Many of us go from one therapy to another, only to find ourselves ending where we started. Although the panic attacks and anxiety may diminish for a while, they come back, sometimes worse than before.
Irrespective of how many therapies we have tried, the overall lack of understanding means that most of us have never been taught how to manage our disorder ourselves. Most treatments not only fail to teach management skills, they usually only treat one particular aspect of the disorder. The disorder and its secondary conditions need to be treated as a whole, not in isolation.
It is important for all of us to understand that although various therapies have not worked by themselves, when they are used together they can become extremely powerful tools for recovery.
Medication, particularly tranquillisers, has been one of the first defences against panic attacks and anxiety. In many cases it has been the only form of treatment we have received. Even if a miracle drug for anxiety and panic attacks became available, I wonder how many people would want to take it permanently From what I have been told over the years of people’s intense dislike of taking any form of medication, I don’t think many people would.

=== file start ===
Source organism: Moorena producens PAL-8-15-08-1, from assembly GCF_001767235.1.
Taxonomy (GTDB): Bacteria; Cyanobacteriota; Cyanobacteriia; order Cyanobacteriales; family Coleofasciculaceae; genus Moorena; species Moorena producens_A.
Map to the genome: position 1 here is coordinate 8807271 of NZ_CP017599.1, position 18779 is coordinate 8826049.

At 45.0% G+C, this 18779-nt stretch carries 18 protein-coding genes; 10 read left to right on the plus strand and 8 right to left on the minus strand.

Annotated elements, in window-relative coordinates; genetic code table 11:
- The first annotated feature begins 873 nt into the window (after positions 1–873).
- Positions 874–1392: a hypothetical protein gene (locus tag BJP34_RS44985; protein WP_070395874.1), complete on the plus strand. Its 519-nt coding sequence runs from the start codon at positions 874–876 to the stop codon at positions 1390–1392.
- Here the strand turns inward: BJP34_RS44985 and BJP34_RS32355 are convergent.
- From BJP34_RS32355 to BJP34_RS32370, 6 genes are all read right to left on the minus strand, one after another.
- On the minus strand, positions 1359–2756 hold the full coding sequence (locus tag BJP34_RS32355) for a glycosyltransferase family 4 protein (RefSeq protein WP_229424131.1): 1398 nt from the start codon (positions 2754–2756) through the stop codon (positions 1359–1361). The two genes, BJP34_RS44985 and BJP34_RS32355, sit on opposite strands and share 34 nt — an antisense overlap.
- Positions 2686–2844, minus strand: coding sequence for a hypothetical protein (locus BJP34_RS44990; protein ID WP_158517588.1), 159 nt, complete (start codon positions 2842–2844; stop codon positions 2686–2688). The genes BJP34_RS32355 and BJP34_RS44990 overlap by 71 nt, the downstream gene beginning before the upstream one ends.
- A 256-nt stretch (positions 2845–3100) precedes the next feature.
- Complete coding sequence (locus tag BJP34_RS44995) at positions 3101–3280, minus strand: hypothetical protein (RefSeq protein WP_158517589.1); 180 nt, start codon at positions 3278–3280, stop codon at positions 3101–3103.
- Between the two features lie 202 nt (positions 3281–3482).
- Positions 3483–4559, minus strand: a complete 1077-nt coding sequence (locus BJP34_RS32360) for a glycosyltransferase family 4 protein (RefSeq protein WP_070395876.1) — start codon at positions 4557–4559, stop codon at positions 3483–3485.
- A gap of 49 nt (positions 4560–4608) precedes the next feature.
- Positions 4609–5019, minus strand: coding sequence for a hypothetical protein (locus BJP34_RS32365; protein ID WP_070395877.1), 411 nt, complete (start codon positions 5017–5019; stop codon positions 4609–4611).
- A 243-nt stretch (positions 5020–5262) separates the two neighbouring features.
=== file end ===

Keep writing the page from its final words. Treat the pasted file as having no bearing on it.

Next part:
People with anxiety disorders report becoming very sensitive, not only to light and sound, but their whole state of being becomes very sensitive. It is not unusual for people with panic disorder to develop allergies which they didn’t have before the onset of the disorder. This sensitivity can be quite acute, so it is advisable to be aware of it and to be careful when taking any medications, including herbal or other preparations bought over the counter.
If you haven’t been diagnosed as having panic attacks or panic-related anxiety disorder, but think this may be what you are experiencing, speak to a doctor. Don’t self-diagnose. You need to know exactly what it is you are trying to recover from.
The attacks are not harmful, despite the multitude of sensations and symptoms we all experience. We can take back the power by learning to minimise their impact through understanding and accepting how the attacks and the anxiety are being perpetuated.
Understanding is the first step in taking back the power and in working toward recovery.
Recovery is a step-by-step process. If we have been diagnosed as having a panic-related anxiety disorder, the first step is to fully understand the disorder and to accept the diagnosis.
Everyone experiences stress, and everyone reacts in different ways when they reach their individual threshold to stress. For example, some people will experience high blood pressure, others may develop an ulcer. When we reach the limit of our threshold to stress we experience a panic attack. Our lack of understanding and our reactions of fear and anxiety place us under further stress, and the vicious circle begins. Recovery does not necessarily mean the end of attacks. However, it does mean the end of fear, panic, anxiety and the secondary conditions.
Anxiety disorders are not life-threatening in themselves. It is only our lack of understanding which makes them appear so.